MedPage is reporting that a secret test nabbed three riders for using a banned new form of erythropoietin. The drug is CERA (Mircera), a pegylated EPO developed by Roche that reached the European market earlier this year. It was approved by the FDA last November, but U.S. distribution has been stalled by a patent dispute with Amgen, another firm that markets EPO.
Bad news for the cheaters. Good news for honest athletes.
Several riders in this year’s Tour de France bicycle race have now tested positive for CERA (Mircera), a new type of red blood cell growth factor.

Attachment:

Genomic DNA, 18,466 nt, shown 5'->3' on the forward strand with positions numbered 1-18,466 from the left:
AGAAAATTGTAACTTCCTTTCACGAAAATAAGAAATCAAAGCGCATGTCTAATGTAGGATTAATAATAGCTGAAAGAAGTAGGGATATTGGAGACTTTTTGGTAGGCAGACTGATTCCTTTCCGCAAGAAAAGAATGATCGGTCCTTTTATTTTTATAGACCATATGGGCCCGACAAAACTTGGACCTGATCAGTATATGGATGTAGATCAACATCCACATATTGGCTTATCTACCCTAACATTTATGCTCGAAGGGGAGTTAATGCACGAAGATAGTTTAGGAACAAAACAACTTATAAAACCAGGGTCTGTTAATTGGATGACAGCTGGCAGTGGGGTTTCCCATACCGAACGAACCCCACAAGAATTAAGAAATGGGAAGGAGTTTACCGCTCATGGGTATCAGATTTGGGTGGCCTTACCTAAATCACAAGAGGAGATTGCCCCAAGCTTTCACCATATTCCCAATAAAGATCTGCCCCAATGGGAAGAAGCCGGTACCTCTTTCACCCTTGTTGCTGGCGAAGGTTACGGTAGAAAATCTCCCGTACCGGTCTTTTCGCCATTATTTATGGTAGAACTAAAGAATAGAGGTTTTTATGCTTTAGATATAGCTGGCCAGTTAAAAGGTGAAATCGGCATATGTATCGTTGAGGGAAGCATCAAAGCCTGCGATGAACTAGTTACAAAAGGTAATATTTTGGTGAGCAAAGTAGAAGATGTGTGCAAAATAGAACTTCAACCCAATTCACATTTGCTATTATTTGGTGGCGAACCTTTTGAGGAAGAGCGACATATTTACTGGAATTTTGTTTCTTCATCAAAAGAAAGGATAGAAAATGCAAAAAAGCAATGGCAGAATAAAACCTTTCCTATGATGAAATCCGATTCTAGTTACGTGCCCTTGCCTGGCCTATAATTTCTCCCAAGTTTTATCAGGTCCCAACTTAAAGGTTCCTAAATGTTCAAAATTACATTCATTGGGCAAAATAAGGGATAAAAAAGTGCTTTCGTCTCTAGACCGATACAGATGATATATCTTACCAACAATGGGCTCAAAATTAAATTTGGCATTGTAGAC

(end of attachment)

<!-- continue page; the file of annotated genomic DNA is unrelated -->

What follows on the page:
Taking EPO (along with other strategies to boost red-cell counts) has long been known to enhance the performance of athletes. CERA is designed to be longer-acting than previous EPO-based agents.
But, until today, neither the lab nor anti-doping agencies had publicly disclosed that such a test even existed until today, leading many in the cycling community to believe CERA could escape detection.
The cycling world is now bracing for a string of additional positive tests, race ejections, and arrests in this year’s Tour.
And, my guess, is that there are scores of Olympic athletes shaking in their boots – and they should be.